Academic journal article Ife Psychologia

Patients' Perception of Health Care Delivery System in a Tertiary and Secondary Health Institutions in Edo State, Nigeria

Academic journal article Ife Psychologia

Patients' Perception of Health Care Delivery System in a Tertiary and Secondary Health Institutions in Edo State, Nigeria

Article excerpt

Health seeking behaviour is a complex issue. Studies have shown that what determines choice of care are dependent on factors such as distance to health units, cost of getting treatment and the quality of services provided. Despite these barriers to seeking health care, illness - related factors such as the degree of severity or the nature of disease and how it disrupts the performance of social functions play a contributing role alongside socio economic status of people (Rosenthal, G.E. Shannon, S.E.1997; McPake and Mills, 2000; Bannesman, Offei, Acquah, & Tweboa, 2002, and Anderson, Camacho, & Balkrishnna, R. 2007).

Quality of service delivery is one of the most important contributors to the use of health care, it is not surprising therefore that no agreement exists as to how to measure or define quality of service. There is no one universally acceptable method of defining and measuring quality of service delivery in hospitals. Existing literature have shown that quality of service delivery is multi-dimensional in nature. In defining and measuring quality service delivery, most researchers have used structure - process outcome parameters from the perspective of patients, service providers and management of health institutions (Doylar, & Haran 2000; Aldane, Piechhulek, & Al-Sabir 2001).

Assessment of quality service delivery studies usually measure just one of the three types of outcomes: Medical outcomes, Patients satisfaction of cost of treatment and patient satisfaction of service delivery. With the passing of time, researchers have realized that measuring just one aspect of patients' satisfaction is not adequate as an indicator to bring about improvement in quality of service delivery (Sixmal, Spreeurenberg, & Vandar Pasch, 1998; Bleich, Ozatin, & Murray, 2009 and Peltzer, 2009).

Patients' satisfaction refers to the extent to which the patients perceive that their needs and expectations are met by those who provide health services. This involves that the best health outcomes are given, and available resources are consistent with patients' values and preferences. Patients' satisfaction evaluation measures health gains and what really happens to patients who come to the hospital unlike clinical measure that measures the rate of infection and cure rate achieved (Campbell, Roland, & Buetew, 2005 and Fawole, Okunola, & Adekunle, 2008).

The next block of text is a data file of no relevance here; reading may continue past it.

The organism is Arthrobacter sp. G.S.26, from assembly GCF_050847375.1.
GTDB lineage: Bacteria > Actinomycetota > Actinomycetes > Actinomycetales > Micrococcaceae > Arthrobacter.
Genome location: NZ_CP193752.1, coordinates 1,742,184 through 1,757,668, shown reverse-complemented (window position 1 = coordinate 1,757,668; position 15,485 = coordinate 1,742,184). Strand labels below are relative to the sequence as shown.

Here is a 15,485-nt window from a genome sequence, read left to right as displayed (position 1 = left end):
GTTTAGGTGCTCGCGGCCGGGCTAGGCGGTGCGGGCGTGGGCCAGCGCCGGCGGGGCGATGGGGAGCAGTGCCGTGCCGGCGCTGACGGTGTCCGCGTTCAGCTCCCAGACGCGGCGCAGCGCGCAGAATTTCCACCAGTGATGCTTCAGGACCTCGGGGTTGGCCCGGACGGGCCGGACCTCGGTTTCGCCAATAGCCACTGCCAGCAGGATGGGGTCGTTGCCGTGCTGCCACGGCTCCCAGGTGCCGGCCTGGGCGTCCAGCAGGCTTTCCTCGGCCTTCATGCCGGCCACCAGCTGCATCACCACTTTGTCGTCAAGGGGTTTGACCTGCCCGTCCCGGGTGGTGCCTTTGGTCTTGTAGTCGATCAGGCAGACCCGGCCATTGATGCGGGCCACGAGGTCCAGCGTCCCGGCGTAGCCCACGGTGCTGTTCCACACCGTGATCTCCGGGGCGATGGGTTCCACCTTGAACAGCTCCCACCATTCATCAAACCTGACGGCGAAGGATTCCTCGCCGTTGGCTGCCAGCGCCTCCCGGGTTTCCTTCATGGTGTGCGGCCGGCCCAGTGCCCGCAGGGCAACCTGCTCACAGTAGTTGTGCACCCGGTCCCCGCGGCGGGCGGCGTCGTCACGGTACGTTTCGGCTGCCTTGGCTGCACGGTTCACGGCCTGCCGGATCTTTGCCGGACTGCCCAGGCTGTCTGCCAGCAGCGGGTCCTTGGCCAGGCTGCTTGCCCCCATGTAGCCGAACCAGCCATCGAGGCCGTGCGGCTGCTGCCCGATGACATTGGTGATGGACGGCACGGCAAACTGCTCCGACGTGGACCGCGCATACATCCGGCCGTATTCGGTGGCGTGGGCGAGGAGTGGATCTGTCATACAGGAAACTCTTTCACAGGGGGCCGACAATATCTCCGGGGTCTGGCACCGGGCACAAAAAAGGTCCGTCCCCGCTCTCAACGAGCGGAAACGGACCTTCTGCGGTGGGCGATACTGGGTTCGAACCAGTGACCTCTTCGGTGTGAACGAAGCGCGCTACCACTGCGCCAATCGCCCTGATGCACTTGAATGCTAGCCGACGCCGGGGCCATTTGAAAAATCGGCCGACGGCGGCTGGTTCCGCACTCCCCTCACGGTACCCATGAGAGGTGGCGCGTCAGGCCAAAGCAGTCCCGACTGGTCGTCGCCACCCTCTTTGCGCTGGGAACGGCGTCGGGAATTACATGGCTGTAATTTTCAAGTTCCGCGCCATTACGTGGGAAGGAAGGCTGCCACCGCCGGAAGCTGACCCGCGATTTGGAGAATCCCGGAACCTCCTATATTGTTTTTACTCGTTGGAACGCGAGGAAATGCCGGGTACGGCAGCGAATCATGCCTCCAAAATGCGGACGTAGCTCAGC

In the evaluation of quality care delivery, variation exists between developed and developing countries in terms of facilities, service delivery, patients/staff relationship and waiting time for treatment. Despite the difference that may exist in the evaluation of quality service delivery, patients all over the world are increasingly concerned about their health and are demanding for improved service delivery (Mendoza, Piechulek, & Al-Sabir 2001). The assessment of quality of service delivery in public hospitals had traditionally been based on cure. Some aspects of care such as interpersonal dynamics which involve: Patients' satisfaction, patients /staff relationship, quality service delivery and waiting time for treatment are often ignored. Quality service delivery has been a recent issue in Nigerian public hospitals (Woodward, 2000; Uzochukwu, Onwuekwe, & Akpala, 2004 and Birhanu, Assete, Woldie, & Morankar, 2010).

As government health policies continue to gear towards better health for the teeming population in Nigeria, there is no doubt that more people will utilize public health services. As more people become aware of health matters, it becomes imperative that there would be demand for better quality services by them. If satisfaction with structures, processes and outcomes of care are important elements of quality service delivery in the health sector, then the manner in which services are rendered should be viewed from the lens of patients' perception of service delivery (Balthusen, Haddad, & Sanerbiar, 2002; Guy, 2002 and Airede, 2003). …

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